Unfortunately, sometimes the Air Box partially covers the battery compartment because of design quirks, and not all batteries are in the same spot.

Depending on the model, some Polaris batteries are on the right-hand side of the sled’s body.

Since this brand can be challenging to get inside, I recommend checking out this video from Polaris Snowmobiles to see how to locate and remove a battery on models Pro-RMK 155, 163, and 174 3.0 Track with 600, 800, and 850 engines.

They walk you through opening up the machine step by step.

How Long Does A Snowmobile Battery Last

Not all snowmobile batteries are built the same. However, you can generally rely on a new battery for at least 2 to 5 years.

Lower-quality components in cheaper batteries tend to wear out faster. They also tend to have more problems, so upgrading your battery to a reliable brand with excellent working life expectancy and reliable warranties is worth it.

If you don’t use your battery regularly, it can die on you. Running the engine keeps your snowmobile battery charged, so letting it sit too long is never a good idea.

You only need to run the engine for about 15 minutes to get a full charge.

Snowmobile How reminds everyone that you should turn your sled on more often than you might expect. ” You might not think that a few months in the garage can cause many problems, but ideally, you should start the engine once a week, even during the warmer months.”

How To Install Snowmobile Battery

Installing a snowmobile battery is the sort of DIY most sled owners can handle easily. You don’t need special tools; only one part might be in the way.

Disconnecting and reconnecting batteries is simple because they are typically color-coded and clearly labeled.

Follow the steps below to install your snowmobile battery in just a few minutes.

  • Turn off your snowmobile and remove the keys. You don’t want to deal with any accidentally live components.
  • Pop the hood and locate the old or missing battery.
  • Verify your replacement battery by checking to see if it is compatible with your machine.
  • (Optional as needed) remove the Air Box to gain access to the battery compartment.
  • Remove the black wire. This one is negative and used for grounding and should be safely placed so the exposed end doesn’t touch anything, especially the metal components of your sled. Please do not remove the red wire first.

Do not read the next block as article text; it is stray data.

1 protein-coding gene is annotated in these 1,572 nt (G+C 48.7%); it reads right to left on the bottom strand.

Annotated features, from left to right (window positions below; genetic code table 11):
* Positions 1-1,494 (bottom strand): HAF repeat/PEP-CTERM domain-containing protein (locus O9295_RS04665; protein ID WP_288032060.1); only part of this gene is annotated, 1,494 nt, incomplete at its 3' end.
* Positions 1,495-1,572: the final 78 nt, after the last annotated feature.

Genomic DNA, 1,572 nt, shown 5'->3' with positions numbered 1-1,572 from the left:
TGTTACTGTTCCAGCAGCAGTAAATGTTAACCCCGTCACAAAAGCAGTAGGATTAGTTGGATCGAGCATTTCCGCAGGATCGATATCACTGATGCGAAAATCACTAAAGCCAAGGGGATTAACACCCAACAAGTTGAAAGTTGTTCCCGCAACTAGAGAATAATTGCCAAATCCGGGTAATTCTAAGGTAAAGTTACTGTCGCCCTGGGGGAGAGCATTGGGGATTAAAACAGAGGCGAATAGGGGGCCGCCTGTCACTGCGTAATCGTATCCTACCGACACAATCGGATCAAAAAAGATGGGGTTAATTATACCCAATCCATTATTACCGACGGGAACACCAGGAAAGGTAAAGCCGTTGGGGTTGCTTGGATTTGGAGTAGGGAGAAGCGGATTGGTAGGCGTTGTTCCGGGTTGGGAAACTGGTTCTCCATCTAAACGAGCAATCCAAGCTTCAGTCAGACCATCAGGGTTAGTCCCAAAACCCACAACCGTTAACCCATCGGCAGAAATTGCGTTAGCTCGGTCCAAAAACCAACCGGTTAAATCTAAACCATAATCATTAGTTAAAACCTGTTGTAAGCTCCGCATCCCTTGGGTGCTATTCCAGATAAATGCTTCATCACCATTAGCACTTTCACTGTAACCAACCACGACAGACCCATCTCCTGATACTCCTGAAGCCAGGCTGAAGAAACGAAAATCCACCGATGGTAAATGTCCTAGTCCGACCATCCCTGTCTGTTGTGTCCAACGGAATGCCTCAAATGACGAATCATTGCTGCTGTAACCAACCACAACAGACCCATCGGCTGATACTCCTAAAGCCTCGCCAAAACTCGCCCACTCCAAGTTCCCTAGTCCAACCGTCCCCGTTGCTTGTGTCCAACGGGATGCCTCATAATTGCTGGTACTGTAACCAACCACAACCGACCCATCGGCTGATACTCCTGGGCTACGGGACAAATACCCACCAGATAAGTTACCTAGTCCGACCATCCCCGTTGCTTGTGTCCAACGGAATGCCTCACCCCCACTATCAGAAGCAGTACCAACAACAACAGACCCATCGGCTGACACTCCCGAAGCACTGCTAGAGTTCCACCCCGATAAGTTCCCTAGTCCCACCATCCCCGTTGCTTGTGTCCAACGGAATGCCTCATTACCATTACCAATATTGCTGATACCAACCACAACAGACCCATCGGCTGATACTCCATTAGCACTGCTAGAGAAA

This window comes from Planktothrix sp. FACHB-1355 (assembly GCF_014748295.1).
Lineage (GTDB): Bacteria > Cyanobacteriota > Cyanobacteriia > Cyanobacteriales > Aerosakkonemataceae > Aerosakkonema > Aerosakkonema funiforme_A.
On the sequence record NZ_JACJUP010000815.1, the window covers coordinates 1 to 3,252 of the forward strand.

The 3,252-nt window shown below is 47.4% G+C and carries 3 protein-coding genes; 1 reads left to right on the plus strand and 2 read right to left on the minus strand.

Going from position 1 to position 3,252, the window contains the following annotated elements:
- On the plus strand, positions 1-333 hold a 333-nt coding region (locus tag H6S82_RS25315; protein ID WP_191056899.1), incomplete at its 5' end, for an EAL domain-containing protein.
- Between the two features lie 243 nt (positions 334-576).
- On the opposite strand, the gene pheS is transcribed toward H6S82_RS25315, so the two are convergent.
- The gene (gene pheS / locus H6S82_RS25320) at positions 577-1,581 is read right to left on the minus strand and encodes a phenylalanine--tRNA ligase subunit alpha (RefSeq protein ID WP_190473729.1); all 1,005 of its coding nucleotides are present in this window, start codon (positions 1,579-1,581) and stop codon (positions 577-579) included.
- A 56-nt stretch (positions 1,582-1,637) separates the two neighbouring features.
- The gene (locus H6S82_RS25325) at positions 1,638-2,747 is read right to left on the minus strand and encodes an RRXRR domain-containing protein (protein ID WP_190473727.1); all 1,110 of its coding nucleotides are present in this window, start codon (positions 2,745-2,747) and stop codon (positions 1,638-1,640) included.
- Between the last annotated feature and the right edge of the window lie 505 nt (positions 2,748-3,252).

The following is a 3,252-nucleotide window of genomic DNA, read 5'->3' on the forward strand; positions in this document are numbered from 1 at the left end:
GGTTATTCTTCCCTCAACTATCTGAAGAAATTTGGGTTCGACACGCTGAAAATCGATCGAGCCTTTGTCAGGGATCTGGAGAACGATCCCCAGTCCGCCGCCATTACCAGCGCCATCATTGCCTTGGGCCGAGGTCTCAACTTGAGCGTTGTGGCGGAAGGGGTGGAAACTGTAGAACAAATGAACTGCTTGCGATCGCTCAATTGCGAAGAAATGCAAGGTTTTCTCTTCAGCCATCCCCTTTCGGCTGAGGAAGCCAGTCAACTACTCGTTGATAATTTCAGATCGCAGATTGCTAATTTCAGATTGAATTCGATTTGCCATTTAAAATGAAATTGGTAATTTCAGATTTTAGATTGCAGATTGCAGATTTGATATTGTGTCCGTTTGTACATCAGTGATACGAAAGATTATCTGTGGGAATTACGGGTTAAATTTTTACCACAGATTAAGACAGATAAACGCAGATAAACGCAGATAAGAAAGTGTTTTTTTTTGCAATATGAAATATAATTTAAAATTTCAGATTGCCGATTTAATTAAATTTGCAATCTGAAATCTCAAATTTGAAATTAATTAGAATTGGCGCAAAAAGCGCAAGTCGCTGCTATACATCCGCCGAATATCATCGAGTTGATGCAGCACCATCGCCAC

• Once your black wire is carefully out of the way, you can remove the red wire. Keep in mind that these two wires should never touch tips. Place your red wire safely away from the black wire to ensure no discharge arcs between them.
  • Your newly disconnected battery should come out of its housing relatively easily. Never apply excessive pressure; you could damage the used battery or even make it impossible to seat the new one. Instead, check for debris or other obstructions and gently remove whatever is in the way.
  • A properly fitting new battery should slot into the previous position with little to no trouble.
  • Now you connect things in reverse order. Start with the red wire, then the black, and only put the Air Box back (if necessary) after everything else is done.
  • You should be able to close the hood and start your snowmobile now. It’s a good idea to test it out briefly, even if you don’t plan to go for a ride right away.

Pro Tip: Always clean and inspect your battery compartment and the surrounding area before placing a fresh battery inside. Doing this helps ensure the new battery works correctly and contributes to the overall maintenance of your sled.

Best Snowmobile Battery

Weize YTX20L-BS High Performance Power Sports- Maintenance Free – Sealed AGM Battery ETX20L BS For Snowmobile
  • YTX20L BS battery:CCA:300, Voltage: 12 volt, Capacity (25℃) 10HR(10.8V) 18ah, Chemistry: SLA, AGM; Internal resistance (fully charged, 25℃) approx. 9.5mΩ, Battery dimensions: 6.89*3.43*6.1 inch, weight: 12.8 Lbs. Terminal: Left : Negative (-), Right: Positive (+).